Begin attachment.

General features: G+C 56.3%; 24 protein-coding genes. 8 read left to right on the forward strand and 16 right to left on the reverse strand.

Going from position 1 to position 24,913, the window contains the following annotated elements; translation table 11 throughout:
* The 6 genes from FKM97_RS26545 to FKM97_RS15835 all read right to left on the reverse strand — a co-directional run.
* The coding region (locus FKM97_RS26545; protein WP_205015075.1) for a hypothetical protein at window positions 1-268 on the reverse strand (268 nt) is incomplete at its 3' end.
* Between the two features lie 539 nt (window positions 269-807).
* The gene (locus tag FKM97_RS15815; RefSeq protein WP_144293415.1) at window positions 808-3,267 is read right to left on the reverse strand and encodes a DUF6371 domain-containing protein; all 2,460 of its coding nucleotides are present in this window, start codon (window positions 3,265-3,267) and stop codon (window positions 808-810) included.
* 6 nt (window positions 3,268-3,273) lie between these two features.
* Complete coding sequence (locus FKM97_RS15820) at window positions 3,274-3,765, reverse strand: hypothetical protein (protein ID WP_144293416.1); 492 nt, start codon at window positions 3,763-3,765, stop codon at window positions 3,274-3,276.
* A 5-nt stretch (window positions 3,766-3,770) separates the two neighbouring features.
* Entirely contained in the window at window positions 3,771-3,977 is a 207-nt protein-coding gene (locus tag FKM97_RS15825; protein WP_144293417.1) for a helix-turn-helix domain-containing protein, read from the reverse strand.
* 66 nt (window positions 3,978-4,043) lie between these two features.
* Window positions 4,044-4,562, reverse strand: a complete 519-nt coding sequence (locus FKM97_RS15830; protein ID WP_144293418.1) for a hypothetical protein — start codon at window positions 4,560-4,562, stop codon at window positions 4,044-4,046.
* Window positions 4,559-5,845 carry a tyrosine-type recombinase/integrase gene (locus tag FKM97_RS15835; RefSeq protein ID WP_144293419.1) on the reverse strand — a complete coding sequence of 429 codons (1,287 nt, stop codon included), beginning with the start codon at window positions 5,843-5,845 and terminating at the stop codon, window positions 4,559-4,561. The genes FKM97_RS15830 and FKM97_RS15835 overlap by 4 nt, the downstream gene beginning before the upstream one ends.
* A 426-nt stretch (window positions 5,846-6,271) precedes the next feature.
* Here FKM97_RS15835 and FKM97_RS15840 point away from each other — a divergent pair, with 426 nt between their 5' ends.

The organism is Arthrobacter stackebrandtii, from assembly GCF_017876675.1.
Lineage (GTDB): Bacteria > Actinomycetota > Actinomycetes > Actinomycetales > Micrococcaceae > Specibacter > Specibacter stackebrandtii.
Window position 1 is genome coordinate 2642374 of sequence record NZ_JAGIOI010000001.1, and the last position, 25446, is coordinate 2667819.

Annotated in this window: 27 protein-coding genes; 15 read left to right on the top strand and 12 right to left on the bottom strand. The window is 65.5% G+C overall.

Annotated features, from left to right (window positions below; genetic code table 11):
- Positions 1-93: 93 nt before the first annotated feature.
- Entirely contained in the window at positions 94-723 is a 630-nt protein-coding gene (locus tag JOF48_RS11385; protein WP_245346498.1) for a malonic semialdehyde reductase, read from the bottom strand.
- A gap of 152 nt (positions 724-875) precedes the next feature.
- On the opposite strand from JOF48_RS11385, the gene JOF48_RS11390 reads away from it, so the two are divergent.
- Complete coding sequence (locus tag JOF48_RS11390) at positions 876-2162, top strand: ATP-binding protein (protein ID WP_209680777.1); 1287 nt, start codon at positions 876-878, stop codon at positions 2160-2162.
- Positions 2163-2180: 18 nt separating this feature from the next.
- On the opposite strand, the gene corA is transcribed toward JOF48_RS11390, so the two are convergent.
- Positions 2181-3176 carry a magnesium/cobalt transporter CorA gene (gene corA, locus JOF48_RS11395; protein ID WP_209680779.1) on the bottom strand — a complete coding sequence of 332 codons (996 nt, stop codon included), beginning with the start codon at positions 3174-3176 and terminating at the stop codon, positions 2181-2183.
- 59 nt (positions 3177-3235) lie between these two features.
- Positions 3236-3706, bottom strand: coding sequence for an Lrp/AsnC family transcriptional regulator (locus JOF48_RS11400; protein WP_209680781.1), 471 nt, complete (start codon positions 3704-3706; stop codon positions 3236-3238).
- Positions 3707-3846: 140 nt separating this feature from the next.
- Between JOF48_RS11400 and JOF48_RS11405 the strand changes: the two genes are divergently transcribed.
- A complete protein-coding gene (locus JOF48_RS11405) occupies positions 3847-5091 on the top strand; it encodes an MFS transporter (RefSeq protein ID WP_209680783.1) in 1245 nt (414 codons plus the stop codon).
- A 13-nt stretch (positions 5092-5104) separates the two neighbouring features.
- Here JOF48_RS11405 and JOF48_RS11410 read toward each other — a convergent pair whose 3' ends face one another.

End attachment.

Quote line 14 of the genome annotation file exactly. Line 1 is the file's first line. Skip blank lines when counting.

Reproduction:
* A 426-nt stretch (window positions 5,846-6,271) precedes the next feature.